Spyker cars, which makes expensive sports cars but has never made a profit since it began operations in 2000, said it had reduced its annual loss slightly to €22.9 million ($30.6 million) from €23.8 million in 2008.
But this latest loss was more than three times the value of sales.
Sales in 2009 fell to €6.6 million from €7.8 million. The company sold 36 cars, one fewer than in 2008.
Chief executive Viktor Muller said that Spyker Cars had not received any help from the Dutch government at the height of the global economic crisis, remarking that the business had survived and that “the volume of sales was maintained and losses slightly reduced.”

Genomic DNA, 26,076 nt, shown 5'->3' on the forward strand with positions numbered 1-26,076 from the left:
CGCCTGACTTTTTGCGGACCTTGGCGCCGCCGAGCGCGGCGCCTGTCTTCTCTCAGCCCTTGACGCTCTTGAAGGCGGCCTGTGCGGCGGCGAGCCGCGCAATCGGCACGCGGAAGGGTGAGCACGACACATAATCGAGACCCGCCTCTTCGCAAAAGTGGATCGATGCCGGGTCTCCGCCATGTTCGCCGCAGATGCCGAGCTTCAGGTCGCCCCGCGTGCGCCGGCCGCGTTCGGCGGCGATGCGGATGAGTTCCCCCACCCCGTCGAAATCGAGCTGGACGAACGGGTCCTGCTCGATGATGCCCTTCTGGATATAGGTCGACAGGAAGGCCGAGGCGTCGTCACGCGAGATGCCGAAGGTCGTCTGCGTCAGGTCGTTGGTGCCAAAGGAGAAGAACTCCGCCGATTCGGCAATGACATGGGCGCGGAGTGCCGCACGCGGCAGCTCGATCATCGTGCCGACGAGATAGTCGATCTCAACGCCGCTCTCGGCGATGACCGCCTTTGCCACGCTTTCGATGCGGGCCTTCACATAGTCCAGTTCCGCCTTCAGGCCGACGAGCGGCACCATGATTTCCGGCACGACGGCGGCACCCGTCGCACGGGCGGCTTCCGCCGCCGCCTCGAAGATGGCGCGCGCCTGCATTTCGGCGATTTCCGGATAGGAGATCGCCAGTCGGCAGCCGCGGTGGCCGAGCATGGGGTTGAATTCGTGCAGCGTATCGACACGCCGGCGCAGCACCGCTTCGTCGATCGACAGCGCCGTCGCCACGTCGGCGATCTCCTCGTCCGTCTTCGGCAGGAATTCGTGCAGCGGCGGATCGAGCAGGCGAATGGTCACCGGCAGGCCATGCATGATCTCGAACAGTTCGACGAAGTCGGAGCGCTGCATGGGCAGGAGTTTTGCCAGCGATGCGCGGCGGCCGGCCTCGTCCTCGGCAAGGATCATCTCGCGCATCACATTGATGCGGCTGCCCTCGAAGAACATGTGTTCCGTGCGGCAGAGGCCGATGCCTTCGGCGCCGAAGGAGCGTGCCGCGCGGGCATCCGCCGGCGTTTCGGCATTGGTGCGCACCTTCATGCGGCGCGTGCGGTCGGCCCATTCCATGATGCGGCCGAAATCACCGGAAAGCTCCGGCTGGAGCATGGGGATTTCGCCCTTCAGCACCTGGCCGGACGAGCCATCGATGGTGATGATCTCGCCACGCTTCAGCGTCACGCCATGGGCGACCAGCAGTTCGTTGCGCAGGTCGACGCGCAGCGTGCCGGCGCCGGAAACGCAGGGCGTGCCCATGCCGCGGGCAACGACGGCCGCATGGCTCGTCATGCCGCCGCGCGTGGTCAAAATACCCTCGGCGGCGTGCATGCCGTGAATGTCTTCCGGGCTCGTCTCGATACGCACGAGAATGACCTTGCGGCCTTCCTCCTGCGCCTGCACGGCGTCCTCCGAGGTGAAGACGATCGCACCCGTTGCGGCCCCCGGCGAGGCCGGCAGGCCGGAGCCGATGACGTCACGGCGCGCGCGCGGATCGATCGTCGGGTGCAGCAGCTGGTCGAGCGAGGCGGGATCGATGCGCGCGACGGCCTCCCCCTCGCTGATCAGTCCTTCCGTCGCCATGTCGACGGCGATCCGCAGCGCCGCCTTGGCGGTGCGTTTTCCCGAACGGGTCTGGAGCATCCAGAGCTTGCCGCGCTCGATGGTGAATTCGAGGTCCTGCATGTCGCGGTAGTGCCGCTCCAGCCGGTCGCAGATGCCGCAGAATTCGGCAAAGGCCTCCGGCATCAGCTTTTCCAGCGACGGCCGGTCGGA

During the economic downturn, even the high end of the auto market had been
affected, he said, remarking that “2009 was a difficult year.”
During the year, the company cut 44 jobs, about one third of the workforce of 135.
In February, Spyker Cars paid $400 million for loss-making Saab which US group General Motors was about to close.
On Wednesday, Muller said he intended to restore Saab to profit by 2012, raising annual production sixfold to 120,000 cars in 2012, employing an extra 500 workers and extending a Saab factory.